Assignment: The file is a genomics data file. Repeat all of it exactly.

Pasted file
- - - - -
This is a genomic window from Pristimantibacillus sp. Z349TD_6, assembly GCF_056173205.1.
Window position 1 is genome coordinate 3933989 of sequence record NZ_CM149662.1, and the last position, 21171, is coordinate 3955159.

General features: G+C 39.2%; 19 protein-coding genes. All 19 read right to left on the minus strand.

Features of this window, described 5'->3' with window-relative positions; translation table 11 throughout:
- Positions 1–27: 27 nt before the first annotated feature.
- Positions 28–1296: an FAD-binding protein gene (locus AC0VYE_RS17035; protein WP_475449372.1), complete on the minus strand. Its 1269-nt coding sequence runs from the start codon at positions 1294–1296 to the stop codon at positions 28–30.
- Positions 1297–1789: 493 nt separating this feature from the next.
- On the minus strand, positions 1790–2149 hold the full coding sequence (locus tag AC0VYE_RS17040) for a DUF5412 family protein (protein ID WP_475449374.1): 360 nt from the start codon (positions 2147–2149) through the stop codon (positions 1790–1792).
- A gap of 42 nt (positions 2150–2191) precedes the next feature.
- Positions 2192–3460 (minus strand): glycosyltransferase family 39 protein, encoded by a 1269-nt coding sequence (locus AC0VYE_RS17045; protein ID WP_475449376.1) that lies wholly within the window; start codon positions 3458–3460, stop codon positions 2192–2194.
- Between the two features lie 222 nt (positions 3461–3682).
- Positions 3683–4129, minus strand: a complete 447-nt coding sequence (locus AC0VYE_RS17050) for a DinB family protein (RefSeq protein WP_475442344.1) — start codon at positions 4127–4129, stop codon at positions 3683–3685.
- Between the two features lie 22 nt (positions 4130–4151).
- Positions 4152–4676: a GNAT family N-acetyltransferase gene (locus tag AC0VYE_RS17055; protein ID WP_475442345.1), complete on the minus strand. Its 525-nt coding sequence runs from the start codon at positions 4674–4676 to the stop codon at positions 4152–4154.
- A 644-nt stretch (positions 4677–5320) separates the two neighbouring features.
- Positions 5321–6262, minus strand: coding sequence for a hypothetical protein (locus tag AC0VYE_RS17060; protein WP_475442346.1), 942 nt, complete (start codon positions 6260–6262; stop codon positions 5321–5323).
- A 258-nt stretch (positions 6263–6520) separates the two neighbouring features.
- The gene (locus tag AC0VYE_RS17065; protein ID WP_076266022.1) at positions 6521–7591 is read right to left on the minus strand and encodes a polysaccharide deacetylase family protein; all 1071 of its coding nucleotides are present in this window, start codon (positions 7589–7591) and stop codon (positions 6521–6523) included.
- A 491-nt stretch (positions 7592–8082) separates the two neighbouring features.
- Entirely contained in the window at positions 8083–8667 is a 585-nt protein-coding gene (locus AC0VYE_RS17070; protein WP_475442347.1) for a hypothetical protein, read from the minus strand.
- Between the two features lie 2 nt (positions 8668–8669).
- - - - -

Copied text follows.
This is a genomic window from Pristimantibacillus sp. Z349TD_6, assembly GCF_056173205.1.
Window position 1 is genome coordinate 3933989 of sequence record NZ_CM149662.1, and the last position, 21171, is coordinate 3955159.

General features: G+C 39.2%; 19 protein-coding genes. All 19 read right to left on the minus strand.

Features of this window, described 5'->3' with window-relative positions; translation table 11 throughout:
- Positions 1–27: 27 nt before the first annotated feature.
- Positions 28–1296: an FAD-binding protein gene (locus AC0VYE_RS17035; protein WP_475449372.1), complete on the minus strand. Its 1269-nt coding sequence runs from the start codon at positions 1294–1296 to the stop codon at positions 28–30.
- Positions 1297–1789: 493 nt separating this feature from the next.
- On the minus strand, positions 1790–2149 hold the full coding sequence (locus tag AC0VYE_RS17040) for a DUF5412 family protein (protein ID WP_475449374.1): 360 nt from the start codon (positions 2147–2149) through the stop codon (positions 1790–1792).
- A gap of 42 nt (positions 2150–2191) precedes the next feature.
- Positions 2192–3460 (minus strand): glycosyltransferase family 39 protein, encoded by a 1269-nt coding sequence (locus AC0VYE_RS17045; protein ID WP_475449376.1) that lies wholly within the window; start codon positions 3458–3460, stop codon positions 2192–2194.
- Between the two features lie 222 nt (positions 3461–3682).
- Positions 3683–4129, minus strand: a complete 447-nt coding sequence (locus AC0VYE_RS17050) for a DinB family protein (RefSeq protein WP_475442344.1) — start codon at positions 4127–4129, stop codon at positions 3683–3685.
- Between the two features lie 22 nt (positions 4130–4151).
- Positions 4152–4676: a GNAT family N-acetyltransferase gene (locus tag AC0VYE_RS17055; protein ID WP_475442345.1), complete on the minus strand. Its 525-nt coding sequence runs from the start codon at positions 4674–4676 to the stop codon at positions 4152–4154.
- A 644-nt stretch (positions 4677–5320) separates the two neighbouring features.
- Positions 5321–6262, minus strand: coding sequence for a hypothetical protein (locus tag AC0VYE_RS17060; protein WP_475442346.1), 942 nt, complete (start codon positions 6260–6262; stop codon positions 5321–5323).
- A 258-nt stretch (positions 6263–6520) separates the two neighbouring features.
- The gene (locus tag AC0VYE_RS17065; protein ID WP_076266022.1) at positions 6521–7591 is read right to left on the minus strand and encodes a polysaccharide deacetylase family protein; all 1071 of its coding nucleotides are present in this window, start codon (positions 7589–7591) and stop codon (positions 6521–6523) included.
- A 491-nt stretch (positions 7592–8082) separates the two neighbouring features.
- Entirely contained in the window at positions 8083–8667 is a 585-nt protein-coding gene (locus AC0VYE_RS17070; protein WP_475442347.1) for a hypothetical protein, read from the minus strand.
- Between the two features lie 2 nt (positions 8668–8669).